Rule amends an exemption from the requirement of a tolerance for residues of oxypropylene and/or polymers where the alkyl chain contains a minimum of six carbons, and a minimum number average molecular weight (in amu) 1,100 to include Poly(oxy-1,2-ethanediyl), α-isooctyl-ω-hydroxy (CAS Reg. No. 61723-78-2) when used as an inert ingredient in pesticide formulations. Details here.


Rule FWS determines endangered species status and designate critical habitat under the Endangered Species Act of 1973 for Guadalupe fescue, a plant species from the Chihuahuan Desert of west Texas and Mexico. Info here.

Notice FWS will renew an information collection with revisions. Details here.

Notice FWS received an application from the San Lorenzo Valley Water District for a 20-year incidental take permit under the Endangered Species Act of 1973. Details here.


Notice the Huron-Manistee Resource Advisory Committee (RAC) will meet in Mio, Michigan. Details here.

Notice the Nevada and Placer Counties Resource Advisory Committee (RAC) will meet in Truckee, California. Info here.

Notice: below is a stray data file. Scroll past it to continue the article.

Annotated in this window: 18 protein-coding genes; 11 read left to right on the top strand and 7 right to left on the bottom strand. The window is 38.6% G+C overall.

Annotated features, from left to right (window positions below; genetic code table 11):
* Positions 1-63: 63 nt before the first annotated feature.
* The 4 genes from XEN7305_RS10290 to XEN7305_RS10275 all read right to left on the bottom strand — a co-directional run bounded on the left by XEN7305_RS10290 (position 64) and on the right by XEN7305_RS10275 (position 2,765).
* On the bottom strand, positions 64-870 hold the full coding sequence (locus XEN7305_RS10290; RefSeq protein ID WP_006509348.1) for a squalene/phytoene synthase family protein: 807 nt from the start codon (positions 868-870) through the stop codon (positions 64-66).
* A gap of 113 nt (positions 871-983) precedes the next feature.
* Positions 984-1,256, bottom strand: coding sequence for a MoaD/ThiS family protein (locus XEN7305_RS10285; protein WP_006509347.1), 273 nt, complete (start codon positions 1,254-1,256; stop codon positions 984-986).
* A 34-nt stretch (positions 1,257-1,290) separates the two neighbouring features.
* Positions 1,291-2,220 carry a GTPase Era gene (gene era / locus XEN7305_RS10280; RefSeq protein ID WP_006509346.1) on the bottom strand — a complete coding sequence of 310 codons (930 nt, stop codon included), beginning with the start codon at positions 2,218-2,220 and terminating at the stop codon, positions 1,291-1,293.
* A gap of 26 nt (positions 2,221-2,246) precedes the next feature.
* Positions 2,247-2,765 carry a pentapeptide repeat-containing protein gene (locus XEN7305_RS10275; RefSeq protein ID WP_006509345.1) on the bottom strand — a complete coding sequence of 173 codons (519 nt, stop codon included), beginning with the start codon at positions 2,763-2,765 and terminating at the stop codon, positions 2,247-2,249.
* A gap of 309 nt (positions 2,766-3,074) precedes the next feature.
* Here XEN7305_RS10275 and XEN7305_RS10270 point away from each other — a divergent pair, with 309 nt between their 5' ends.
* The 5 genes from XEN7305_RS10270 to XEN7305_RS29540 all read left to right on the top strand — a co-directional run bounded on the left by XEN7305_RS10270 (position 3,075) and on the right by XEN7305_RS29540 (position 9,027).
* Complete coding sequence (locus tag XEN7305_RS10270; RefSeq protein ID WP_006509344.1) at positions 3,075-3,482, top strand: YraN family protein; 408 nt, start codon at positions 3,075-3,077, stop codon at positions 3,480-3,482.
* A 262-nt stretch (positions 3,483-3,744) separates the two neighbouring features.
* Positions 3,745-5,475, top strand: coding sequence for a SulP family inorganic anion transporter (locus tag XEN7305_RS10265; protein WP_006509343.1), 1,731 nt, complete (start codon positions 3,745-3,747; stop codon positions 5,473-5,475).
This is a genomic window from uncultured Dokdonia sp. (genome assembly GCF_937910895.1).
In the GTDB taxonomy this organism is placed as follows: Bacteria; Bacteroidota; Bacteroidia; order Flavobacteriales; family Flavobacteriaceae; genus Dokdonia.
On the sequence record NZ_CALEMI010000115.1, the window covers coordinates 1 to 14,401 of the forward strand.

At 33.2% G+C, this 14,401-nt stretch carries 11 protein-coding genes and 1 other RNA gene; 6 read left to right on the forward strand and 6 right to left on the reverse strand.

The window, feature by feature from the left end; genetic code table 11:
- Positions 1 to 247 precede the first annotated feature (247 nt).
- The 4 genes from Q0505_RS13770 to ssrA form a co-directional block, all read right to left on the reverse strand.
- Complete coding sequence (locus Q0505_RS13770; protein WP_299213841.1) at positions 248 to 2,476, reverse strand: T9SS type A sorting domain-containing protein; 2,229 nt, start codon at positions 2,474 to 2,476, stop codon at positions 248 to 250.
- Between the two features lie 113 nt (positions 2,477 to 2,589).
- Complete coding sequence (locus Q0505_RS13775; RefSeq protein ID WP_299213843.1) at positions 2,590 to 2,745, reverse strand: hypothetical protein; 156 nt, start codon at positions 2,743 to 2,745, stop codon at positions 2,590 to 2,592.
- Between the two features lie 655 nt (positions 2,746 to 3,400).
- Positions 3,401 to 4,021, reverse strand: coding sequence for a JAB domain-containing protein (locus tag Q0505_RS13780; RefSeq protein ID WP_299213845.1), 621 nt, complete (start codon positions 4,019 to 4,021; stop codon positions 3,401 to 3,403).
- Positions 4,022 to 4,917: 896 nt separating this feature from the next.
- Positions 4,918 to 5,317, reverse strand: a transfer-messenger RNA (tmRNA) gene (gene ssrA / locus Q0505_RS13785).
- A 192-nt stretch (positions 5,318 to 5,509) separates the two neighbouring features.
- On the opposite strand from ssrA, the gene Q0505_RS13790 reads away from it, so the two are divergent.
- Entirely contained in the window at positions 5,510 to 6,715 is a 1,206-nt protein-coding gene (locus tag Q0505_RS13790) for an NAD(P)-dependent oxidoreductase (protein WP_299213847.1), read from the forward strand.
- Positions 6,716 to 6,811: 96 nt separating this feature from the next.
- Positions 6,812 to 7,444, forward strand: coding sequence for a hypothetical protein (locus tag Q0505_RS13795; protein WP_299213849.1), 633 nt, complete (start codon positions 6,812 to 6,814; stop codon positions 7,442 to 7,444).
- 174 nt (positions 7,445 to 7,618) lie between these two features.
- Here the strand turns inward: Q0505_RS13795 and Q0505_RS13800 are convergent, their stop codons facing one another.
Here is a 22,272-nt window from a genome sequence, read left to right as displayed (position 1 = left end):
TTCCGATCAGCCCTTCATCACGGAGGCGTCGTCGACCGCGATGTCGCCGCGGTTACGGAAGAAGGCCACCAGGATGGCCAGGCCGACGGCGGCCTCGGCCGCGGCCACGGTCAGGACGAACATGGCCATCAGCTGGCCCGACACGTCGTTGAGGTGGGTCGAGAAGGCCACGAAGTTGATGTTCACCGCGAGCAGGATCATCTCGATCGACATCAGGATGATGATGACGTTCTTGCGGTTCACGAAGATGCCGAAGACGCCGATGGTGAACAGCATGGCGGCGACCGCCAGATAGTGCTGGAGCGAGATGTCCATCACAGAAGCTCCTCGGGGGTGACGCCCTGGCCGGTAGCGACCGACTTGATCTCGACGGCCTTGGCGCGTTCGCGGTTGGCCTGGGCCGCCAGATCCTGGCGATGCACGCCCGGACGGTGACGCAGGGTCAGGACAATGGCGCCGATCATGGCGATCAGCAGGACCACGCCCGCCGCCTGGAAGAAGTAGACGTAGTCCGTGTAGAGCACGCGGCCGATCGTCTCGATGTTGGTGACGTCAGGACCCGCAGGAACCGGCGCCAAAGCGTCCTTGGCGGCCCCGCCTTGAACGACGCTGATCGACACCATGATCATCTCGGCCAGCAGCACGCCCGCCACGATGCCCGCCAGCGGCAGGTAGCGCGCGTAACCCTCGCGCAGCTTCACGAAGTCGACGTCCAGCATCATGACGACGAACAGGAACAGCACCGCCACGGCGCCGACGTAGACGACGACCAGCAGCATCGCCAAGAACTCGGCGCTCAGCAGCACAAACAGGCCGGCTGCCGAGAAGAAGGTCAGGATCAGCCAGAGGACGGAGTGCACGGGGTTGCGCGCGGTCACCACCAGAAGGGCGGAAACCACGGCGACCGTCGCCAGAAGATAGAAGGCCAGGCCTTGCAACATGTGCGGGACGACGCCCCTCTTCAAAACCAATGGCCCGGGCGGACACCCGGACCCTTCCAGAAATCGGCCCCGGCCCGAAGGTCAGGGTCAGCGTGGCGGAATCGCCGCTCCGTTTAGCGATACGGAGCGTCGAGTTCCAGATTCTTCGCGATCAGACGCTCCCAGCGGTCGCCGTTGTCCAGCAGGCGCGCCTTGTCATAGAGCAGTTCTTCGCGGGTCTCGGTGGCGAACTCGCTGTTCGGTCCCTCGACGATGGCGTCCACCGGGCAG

Notice the Olympic Peninsula Resource Advisory Committee (RAC) will meet in Forks, Washington. Details here.

NATIONAL INSTITUTE OF FOOD AND AGRICULTURE: Notice NIFA is soliciting nominations of veterinary service shortage situations for the Veterinary Medicine Loan Repayment Program for fiscal year (FY) 2018. Info here.


Rule NMFS proposes specifications for the 2018 commercial golden tilefish fishery and projected specifications for 2019 and 2020. Info here.

Notice of extension of Deep Seabed Hard Mineral Exploration Licenses. Details here.

Notice of availability of Final Environmental Assessment. Details here.

RURAL HOUSING SERVICE: Notice RHS will request an extension for a currently approved information collection in support of the program for Fire and Rescue Loans. Info here.